and offer encouragement,
If corruption is involved, encouragement is not what the blogger should be doing,

help, and a positive attitude that promotes unity

another common manipulative technique seen in spiritually abusive situations is to equate unity with going along with the abuser’s agenda. Oppose the abuser and you are causing “disunity.” See the Group Leveraging section of Manipulation on Rest Ministries.

and preparation to achieve things for God and His Kingdom!

Purifying the church from abusive or corrupting influences and authoritarianism might very well be achieving things for God. Abusive pastors believe that the only godly achievements are those done for the glory of pastor or group. See Narcissism in the Pulpit.

Another blog I’ve been following more recently deals with spiritually abusive behavior at a church and Bible college in Canada. Comments defending abuse and abusers are very telling and many fit right into the same patterns mentioned in the first part of this post. Others reveal techniques not mentioned above. Again, the comments from the blog are in bolded type; my comments are in green.

You can't leave people alone can you? The Bible has allot to say about people like you.(gossips busybodies, etc.)

Here, you see the technique of “turning the tables,” pointing to the sins or crimes of the victim rather than dealing with the abuse as a topic. Notice the “gossip” charge, such a common charge used in abusive churches against those raising questions and issues.

The (church) must be doing something Great for the LORD. Because that the only reason Satan would be attacking the Church and it's leadership. this hard.

It's just Sad to see all these so called "Christians" leading the attack. I think Laura And all her Supporters will hang their heads in Shame at the judgment.

Another faulty syllogism. The commenter believes that the church is being attacked by Satan. (See "Common Threads", The second item is an increased emphasis on the role of demons in Ron Enroth's "Voices from the Fringe")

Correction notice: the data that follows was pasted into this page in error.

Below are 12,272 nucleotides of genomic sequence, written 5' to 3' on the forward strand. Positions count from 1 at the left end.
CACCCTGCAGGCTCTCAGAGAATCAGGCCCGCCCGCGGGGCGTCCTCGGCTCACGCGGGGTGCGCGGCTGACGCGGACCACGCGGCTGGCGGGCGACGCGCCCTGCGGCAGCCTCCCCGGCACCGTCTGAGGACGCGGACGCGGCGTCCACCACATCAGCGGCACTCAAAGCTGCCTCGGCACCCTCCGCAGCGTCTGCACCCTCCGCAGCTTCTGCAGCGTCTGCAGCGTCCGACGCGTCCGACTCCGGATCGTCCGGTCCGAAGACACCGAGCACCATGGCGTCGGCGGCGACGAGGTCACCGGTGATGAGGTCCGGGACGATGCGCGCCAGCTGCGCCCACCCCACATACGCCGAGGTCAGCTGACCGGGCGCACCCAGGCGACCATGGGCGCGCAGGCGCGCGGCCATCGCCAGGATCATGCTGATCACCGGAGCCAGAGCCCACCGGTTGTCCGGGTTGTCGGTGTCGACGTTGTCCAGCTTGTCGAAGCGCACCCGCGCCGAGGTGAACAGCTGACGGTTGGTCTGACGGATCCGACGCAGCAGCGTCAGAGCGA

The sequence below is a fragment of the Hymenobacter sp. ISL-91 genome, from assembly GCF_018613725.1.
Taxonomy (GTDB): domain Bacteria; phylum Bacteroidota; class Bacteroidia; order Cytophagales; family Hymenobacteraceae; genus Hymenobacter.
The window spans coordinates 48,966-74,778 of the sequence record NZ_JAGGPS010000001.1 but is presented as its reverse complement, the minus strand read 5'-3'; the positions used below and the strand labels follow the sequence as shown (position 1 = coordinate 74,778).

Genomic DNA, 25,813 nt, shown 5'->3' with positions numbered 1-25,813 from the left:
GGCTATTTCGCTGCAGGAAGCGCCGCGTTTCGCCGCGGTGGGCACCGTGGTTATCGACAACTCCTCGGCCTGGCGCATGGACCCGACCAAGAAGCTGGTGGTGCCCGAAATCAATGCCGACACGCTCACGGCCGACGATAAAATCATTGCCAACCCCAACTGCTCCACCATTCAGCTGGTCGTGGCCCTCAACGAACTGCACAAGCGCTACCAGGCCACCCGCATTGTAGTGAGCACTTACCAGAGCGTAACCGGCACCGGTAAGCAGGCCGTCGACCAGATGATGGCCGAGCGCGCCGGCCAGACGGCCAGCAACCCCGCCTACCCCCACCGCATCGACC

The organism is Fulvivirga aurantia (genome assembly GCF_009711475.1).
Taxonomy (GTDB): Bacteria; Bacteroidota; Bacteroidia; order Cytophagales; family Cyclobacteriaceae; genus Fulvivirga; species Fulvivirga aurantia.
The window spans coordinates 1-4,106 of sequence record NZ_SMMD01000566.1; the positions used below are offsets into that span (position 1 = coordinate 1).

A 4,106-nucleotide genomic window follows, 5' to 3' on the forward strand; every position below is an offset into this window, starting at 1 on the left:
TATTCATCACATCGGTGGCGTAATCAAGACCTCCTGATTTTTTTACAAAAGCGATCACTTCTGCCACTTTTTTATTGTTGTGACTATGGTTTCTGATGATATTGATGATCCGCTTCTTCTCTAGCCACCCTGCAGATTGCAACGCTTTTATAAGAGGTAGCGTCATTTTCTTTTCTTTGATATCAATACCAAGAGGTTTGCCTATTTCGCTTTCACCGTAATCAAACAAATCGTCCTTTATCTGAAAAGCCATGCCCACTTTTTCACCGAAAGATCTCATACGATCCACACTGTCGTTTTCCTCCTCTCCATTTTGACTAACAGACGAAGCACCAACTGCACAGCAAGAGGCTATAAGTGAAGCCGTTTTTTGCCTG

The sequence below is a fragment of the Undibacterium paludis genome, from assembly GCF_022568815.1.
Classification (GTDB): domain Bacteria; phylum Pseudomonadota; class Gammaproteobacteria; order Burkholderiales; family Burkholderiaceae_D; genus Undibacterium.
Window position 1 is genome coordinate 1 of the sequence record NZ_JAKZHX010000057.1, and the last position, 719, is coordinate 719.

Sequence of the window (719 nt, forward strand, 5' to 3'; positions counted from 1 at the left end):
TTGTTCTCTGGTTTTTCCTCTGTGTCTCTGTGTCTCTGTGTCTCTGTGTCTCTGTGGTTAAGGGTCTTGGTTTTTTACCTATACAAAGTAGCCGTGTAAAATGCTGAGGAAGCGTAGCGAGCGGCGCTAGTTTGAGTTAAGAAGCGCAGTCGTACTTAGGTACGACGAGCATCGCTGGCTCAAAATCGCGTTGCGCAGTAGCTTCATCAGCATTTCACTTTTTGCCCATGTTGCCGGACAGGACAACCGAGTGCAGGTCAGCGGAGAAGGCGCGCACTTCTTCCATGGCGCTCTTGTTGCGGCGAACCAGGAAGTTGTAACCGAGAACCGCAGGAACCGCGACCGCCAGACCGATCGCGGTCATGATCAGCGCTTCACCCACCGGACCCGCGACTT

The commenter states it as fact that Satan is attacking this particular church. He does not allow any other possibility to explain the discomfort of the leadership.  Then, he posits that because Satan is attacking the church it is proof that the church is doing great things for God.  
   Although all who live godly in Christ Jesus shall suffer persecution, it doesn’t follow that all who suffer persecution are living godly in Christ Jesus. Further, there is a threat at the end: If you support the victim, you will be shamed at the Judgment.

It was never about her telling her "story"
it was about her getting back at her father.
she's not reaching out, she's lashing out.
It all makes sense now.

Spiritual abusers and their henchmen often impute motives onto victims to explain away honest questions regarding abusive leadership. “Revenge” is one motive of many. Bitterness is another common motive. Anger another. Rather than a true evaluation of the behavior of leadership, something that a healthy church would initiate after hearing of dissatisfaction among the faithful, abusers turn outward and invent motives to justify the continued abuse.

If everything you said against (the church) were true, you are still GRAVELY WRONG in your attitude and wisdom in handling it. You have every rite to take all your DEFINATE PROOF to be heard by the deacons                   

Sometimes spiritual abusers detour around the issue itself and attack the means of bringing matters up for consideration. The abuser will claim that victims didn’t go in an orderly fashion along all the steps of Matthew 18, or that they didn’t do A, B or C. Often, victims do try to confront a leader personally but get nowhere. When victims are told to “see the elders,” frequently the elders are spiritual snipers, bouncers, or personal body guards of the pastor and not functioning in a true elder role in a church. Their job is to make sure that no unpleasantness comes before the big cheese.
    When a sincere member comes with his list of questions, he quickly is made into a villain or sent on a longer detour or told to pray about the matter. He won’t be allowed to advance along the Matthew 18 route or any other route.    Later, when he tries to “tell it to the church” because he has been deflected a number of times from the proper paths, he is accused of going about things the wrong way.